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If politics requires anything in a democracy such as ours it is nuance. Indeed, how else is the process to encompass so many views and perspectives, such differences in need and circumstance? We are a continent of cultures built on and from four centuries of discovery and immigration from every corner of the earth. As such, our country remains without historical precent.
It has been by nuance’s brighter and darker sides – discernment and cunning – that the differences among us have been managed and packaged into national political parties. And the quadrennial selection of a President, done and sworn to the protection and rights of all, is the clearest measure of our sucess. Indeed, it is something of a miracle to have managed this as well as we have for two and a quarter centuries, the one glaring exception a war of some four years duration that, in lives lost, remains our most costly.
It is in being able to work and maneuver within and among the obscure and the understood, the accepted and the emerging, the presumed and the resented that the great majority of the people have been able to get most, if not all, of what was possible at any given time. Even still, for most of the first two centuries of this nation’s existence, it was not possible for a Roman Catholic to be elected president. And until this year in which we now live, it was not possible for an American of African descent to be so elected. This is now clearly possible, if not indeed probable.
The founding principle of the American experience is this: We are each and all of us born equal. We have struggled and labored to live in the light of this principle. We displaced and treated dishonorably those native to this land. We had bought and enslaved one in five human beings living in this nation at the time of its founding and kept them such for near a century more. We repressed and abused the wretched and tossed who sought liberty on these shores. But the they continue to become the we. Not perfectly, to be sure, but for two generations it has at least been the law. And more than the law, it is now the expected, even by the resentful.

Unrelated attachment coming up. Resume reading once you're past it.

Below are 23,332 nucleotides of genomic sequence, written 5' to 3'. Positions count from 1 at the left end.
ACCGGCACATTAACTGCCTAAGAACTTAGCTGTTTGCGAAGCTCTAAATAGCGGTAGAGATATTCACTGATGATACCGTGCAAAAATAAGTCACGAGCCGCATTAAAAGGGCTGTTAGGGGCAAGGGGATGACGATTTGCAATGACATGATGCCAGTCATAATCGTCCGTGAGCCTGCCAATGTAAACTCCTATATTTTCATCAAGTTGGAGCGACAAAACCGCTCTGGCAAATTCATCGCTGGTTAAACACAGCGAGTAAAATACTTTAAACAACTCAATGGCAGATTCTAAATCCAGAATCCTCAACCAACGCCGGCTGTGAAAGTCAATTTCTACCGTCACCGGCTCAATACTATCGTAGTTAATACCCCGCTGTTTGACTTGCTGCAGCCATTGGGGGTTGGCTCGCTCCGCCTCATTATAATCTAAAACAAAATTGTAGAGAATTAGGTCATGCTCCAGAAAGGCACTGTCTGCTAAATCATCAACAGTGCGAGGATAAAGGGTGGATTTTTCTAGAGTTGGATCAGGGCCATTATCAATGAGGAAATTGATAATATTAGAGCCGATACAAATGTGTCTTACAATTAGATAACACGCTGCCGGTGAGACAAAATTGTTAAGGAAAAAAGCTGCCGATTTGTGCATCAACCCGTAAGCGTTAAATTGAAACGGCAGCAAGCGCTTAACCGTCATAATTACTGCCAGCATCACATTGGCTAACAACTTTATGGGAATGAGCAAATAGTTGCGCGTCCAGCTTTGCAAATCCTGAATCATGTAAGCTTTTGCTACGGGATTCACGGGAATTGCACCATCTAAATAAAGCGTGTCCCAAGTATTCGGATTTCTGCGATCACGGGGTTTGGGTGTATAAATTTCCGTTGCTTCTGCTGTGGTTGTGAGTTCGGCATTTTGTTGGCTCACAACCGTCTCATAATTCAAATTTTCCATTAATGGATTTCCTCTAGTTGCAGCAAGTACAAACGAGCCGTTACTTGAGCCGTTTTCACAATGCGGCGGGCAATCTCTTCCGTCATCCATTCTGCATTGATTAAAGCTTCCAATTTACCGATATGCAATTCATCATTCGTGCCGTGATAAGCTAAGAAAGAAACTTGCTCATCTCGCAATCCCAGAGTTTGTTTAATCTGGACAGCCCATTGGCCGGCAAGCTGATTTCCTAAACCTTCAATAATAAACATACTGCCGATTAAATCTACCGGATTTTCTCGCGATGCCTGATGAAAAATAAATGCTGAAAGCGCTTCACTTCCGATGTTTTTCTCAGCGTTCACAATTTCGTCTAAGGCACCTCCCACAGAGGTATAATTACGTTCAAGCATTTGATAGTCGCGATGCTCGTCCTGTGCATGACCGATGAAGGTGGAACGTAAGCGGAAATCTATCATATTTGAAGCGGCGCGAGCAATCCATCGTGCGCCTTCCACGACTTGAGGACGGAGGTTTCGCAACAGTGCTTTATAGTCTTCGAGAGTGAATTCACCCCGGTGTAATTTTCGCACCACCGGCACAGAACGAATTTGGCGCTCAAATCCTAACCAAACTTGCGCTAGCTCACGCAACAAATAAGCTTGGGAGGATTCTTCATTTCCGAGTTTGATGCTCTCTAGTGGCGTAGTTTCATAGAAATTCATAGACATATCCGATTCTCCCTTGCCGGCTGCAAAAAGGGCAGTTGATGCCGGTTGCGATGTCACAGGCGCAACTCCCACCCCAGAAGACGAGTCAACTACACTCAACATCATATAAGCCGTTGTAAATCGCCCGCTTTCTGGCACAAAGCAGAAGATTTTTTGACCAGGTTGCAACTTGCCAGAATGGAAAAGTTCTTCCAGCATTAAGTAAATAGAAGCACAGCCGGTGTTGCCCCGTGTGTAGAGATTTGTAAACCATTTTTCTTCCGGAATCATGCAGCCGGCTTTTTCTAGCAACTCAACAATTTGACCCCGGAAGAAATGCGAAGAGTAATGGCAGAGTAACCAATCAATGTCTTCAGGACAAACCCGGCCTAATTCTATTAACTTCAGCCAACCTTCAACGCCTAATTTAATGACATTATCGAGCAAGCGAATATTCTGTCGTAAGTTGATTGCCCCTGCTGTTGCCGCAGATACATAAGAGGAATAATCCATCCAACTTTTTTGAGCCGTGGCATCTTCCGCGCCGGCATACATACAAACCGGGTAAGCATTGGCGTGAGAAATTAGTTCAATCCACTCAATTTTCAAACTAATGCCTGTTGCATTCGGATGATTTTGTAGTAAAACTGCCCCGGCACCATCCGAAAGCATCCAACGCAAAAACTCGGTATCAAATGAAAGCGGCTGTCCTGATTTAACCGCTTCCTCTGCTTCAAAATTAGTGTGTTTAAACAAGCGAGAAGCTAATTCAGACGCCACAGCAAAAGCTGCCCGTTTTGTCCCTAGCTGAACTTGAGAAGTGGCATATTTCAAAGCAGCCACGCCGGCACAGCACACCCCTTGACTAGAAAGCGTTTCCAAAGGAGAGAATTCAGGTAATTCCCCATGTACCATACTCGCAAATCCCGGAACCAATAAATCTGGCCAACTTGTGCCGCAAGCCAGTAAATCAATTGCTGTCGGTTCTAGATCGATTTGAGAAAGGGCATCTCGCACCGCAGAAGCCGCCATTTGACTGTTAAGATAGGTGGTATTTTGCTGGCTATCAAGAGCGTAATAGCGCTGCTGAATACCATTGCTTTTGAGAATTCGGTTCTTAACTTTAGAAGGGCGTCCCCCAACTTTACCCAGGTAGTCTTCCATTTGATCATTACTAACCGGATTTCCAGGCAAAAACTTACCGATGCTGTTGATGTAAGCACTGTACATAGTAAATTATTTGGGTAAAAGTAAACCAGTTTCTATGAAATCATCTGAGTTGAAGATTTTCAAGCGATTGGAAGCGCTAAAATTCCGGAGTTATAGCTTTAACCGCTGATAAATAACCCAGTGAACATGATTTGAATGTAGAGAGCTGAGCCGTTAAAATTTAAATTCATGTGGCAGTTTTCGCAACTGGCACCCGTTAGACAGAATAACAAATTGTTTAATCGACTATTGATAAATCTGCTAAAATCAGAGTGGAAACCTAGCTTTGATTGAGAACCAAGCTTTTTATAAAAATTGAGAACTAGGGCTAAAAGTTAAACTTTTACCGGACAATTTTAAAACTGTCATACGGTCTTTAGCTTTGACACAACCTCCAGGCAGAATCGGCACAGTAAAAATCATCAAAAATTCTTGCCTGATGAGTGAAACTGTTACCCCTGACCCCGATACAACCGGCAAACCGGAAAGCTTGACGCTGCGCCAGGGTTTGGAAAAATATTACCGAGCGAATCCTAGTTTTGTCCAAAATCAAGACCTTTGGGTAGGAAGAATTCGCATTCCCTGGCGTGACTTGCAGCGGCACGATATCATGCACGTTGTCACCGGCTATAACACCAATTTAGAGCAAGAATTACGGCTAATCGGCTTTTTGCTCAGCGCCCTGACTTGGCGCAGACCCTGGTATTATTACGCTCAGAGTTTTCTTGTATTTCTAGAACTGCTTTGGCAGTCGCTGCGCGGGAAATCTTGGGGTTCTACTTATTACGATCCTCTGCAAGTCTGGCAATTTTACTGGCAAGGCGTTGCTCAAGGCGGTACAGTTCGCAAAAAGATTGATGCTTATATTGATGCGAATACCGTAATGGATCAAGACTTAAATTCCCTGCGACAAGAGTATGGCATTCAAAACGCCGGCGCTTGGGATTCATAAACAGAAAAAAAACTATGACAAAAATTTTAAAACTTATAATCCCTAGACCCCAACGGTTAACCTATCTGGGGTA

However, recently we were told by the governor of Pennsylvania that this country is not yet ready for one of its black citizens to lead it, to be President of the United States. More surprising than such a public uttering by so elevated an official was the near absence of reaction to it. Nuance in such a public contest as we now engage would work with and around this claimed reality, one so at odds with the principle on which this nation was founded. It is quite another thing to speak it, and with the clear purpose of its continuing self-fulfillment.
Nuance is how leaders in a democracy lead in complexity and crisis. It is how truths and needs find accommodation until a better day. Regrettably, George W. Bush, as he himself tells us, does not do nuance. Nor, would it seem, does Sen. Clinton. She, in fact, slanders blacks by citing white Americans as hard working. She then warns all in her party that only she, presumably as white, can draw these hard working whites to certain victory in November. And in the closing weeks of a contest in which she is given only the slimmest chance of winning, she drives a racial stake between two of her own party’s key and traditional constituencies.
No. Hillary Clinton does not do nuance, of a brighter or darker sort. What Hillary Clinton does do, and with uncommon purpose, is to want to be president. In this quest, though, she says and does things, the more recent the more egregious, that disqualify her from consideration for the position.